Diagnosis and Antimicrobial Therapy of Lung Infiltrates in Febrile Neutropenic Patients (allogeneic SCT excluded) Updated Guidelines of the Infectious Diseases Working Party (AGIHO) of the German Society of Hematology and Medical Oncology (DGHO).

Diagnosis and Antimicrobial Therapy of Lung Infiltrates in Febrile Neutropenic Patients (allogeneic SCT excluded) Updated Guidelines of the Infectious Diseases Working Party (AGIHO) of the German Society of Hematology and Medical Oncology (DGHO).

Ann Oncol. 2014 May 15;

Authors: Maschmeyer G, Carratalà J, Buchheidt D, Hamprecht A, Heussel CP, Kahl C, Lorenz J, Neumann S, Rieger C, Ruhnke M, Salwender H, Schmidt-Hieber M, Azoulay E

Abstract
Up to 25% of patients with profound neutropenia lasting for >10 days develop lung infiltrates, which frequently do not respond to broad-spectrum antibacterial therapy. While a causative pathogen remains undetected in the majority of cases, Aspergillus spp., Pneumocystis jirovecii, multi-resistant gram-negative pathogens, mycobacteria or respiratory viruses may be involved. In at-risk patients who have received trimethoprim-sulfamethoxazole prophylaxis, filamentous fungal pathogens appear to be predominant, yet commonly not proven at the time of treatment initiation. Pathogens isolated from blood cultures, bronchoalveolar lavage or respiratory secretions are not always relevant for the etiology of pulmonary infiltrates and should therefore be interpreted critically. Laboratory tests for detecting Aspergillus galactomannan, beta-D-glucan or DNA from blood, bronchoalveolar lavage or tissue samples, may facilitate the diagnosis, however, most PCR assays are not yet standardized and validated. Apart from infectious agents, pulmonary side effects from cytotoxic drugs, radiotherapy, or pulmonary involvement by the underlying malignancy should be included into differential diagnosis and eventually be clarified by invasive diagnostic procedures. Pre-emptive treatment with mould-active systemic antifungal agents improves clinical outcome, while other microorganisms are preferably treated only when microbiologically documented. High-dose trimethoprim-sulfamethoxazole is first choice for treatment of Pneumocystis pneumonia, while cytomegalovirus pneumonia is treated primarily with ganciclovir or foscarnet in most patients. In a considerable number of patients, clinical outcome may be favorable despite respiratory failure, so that intensive care should be unrestrictedly provided in patients whose prognosis is not desperate due to other reasons.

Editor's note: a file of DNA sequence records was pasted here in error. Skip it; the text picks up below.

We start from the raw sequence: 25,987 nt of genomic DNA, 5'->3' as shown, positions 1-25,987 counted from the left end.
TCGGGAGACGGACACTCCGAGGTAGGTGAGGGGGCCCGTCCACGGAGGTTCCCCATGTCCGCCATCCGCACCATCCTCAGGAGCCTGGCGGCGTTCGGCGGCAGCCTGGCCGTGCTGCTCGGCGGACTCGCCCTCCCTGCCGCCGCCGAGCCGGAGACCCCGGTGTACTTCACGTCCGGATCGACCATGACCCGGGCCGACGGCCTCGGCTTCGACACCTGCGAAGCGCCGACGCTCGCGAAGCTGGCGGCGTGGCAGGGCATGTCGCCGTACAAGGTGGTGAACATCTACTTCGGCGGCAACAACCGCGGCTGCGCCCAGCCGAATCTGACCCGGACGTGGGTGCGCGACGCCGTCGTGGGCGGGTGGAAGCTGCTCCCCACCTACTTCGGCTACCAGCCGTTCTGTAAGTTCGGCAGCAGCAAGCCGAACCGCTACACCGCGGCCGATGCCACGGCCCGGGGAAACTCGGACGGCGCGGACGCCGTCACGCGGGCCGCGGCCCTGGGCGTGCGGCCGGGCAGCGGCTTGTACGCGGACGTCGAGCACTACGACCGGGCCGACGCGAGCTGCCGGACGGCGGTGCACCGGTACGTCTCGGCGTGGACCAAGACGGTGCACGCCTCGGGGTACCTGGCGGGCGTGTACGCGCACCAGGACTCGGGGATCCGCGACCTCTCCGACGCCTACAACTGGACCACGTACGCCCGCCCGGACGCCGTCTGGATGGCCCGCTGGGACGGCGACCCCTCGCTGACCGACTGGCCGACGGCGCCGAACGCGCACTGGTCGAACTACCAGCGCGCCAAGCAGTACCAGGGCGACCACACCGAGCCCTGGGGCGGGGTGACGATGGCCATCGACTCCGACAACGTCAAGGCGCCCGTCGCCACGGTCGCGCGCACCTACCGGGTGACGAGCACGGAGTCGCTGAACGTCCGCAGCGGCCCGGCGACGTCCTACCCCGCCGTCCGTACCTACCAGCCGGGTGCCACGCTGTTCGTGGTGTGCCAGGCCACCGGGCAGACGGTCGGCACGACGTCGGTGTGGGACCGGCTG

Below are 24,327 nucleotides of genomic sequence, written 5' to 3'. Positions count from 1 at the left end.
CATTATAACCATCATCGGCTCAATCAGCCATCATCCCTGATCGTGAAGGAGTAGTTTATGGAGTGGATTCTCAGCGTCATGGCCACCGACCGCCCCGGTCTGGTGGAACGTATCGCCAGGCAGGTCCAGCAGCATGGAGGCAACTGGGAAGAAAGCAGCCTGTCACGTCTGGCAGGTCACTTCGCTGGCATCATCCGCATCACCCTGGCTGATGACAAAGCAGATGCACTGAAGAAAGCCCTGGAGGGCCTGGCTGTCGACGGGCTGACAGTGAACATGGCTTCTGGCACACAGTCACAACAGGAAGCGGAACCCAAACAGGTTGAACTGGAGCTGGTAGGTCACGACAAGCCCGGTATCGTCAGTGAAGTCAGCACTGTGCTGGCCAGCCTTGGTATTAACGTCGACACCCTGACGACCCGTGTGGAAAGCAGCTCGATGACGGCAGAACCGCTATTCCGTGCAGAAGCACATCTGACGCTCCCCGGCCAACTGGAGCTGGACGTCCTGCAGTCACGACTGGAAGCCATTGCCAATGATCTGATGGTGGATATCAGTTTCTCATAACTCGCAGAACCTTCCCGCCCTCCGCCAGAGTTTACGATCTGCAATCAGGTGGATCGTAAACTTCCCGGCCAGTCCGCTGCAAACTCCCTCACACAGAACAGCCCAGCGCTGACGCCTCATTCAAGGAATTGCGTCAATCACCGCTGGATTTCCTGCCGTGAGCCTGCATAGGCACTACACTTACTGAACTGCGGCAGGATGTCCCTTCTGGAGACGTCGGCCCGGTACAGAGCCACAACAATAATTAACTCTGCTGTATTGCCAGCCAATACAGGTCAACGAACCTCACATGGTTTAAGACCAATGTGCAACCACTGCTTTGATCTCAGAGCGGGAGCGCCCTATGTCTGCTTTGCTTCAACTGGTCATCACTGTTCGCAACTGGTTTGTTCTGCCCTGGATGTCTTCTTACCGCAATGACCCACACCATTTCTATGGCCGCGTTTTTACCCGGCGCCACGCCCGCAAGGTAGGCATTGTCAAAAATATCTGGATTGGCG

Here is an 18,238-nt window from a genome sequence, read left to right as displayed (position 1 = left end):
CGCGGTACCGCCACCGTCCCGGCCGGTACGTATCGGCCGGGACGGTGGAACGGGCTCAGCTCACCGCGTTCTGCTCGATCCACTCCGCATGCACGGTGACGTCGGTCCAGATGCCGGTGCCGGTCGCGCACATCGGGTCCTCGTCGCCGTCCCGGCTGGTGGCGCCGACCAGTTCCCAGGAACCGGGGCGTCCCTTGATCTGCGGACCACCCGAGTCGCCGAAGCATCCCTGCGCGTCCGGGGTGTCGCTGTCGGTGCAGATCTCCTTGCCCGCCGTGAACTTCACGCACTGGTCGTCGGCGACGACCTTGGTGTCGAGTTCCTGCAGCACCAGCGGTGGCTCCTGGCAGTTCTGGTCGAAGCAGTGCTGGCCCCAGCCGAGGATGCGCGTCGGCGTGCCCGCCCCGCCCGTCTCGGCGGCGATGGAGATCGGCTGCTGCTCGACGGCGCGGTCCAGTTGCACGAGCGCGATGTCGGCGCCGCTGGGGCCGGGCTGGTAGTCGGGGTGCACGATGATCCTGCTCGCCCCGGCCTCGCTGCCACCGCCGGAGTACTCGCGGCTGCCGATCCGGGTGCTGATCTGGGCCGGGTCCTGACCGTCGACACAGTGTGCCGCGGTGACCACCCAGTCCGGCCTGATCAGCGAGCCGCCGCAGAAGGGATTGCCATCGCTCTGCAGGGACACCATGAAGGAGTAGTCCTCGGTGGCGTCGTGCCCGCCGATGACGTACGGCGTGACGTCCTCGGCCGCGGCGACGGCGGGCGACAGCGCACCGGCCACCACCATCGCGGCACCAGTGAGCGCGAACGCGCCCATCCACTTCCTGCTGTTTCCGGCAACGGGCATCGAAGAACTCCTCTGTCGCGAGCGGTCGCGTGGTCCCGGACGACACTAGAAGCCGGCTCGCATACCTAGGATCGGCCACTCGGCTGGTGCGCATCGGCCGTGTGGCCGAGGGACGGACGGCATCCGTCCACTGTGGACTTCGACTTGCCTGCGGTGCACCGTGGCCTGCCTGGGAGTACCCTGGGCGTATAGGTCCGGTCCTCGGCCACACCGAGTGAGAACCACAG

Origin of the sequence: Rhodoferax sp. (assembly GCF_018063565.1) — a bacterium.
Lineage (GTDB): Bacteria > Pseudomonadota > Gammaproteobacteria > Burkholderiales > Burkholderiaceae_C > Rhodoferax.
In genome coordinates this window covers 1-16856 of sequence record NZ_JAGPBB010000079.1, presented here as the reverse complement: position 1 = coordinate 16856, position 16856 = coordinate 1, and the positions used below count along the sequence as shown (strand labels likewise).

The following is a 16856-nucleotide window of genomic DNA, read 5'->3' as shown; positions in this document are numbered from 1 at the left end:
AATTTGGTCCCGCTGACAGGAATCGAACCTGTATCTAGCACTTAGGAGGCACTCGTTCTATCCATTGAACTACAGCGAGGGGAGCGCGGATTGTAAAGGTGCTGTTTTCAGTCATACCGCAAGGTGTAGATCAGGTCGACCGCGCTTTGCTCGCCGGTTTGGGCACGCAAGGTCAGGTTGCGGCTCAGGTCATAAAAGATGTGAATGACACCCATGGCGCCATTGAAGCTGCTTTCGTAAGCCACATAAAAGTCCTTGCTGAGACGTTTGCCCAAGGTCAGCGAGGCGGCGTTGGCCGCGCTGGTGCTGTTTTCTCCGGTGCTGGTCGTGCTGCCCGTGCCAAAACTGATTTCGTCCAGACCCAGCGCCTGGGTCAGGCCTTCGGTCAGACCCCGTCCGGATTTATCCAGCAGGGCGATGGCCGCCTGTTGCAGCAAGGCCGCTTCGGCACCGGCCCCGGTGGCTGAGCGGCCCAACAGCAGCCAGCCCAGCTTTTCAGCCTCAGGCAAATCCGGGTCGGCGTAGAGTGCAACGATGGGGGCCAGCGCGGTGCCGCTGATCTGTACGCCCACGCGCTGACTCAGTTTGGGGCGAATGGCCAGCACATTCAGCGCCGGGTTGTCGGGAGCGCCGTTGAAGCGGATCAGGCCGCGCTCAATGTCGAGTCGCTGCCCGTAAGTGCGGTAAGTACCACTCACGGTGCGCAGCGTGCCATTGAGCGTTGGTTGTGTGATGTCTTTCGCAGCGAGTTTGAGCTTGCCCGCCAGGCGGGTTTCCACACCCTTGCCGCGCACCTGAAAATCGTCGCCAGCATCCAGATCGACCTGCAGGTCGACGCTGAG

PMID: 24833776 [PubMed - as supplied by publisher]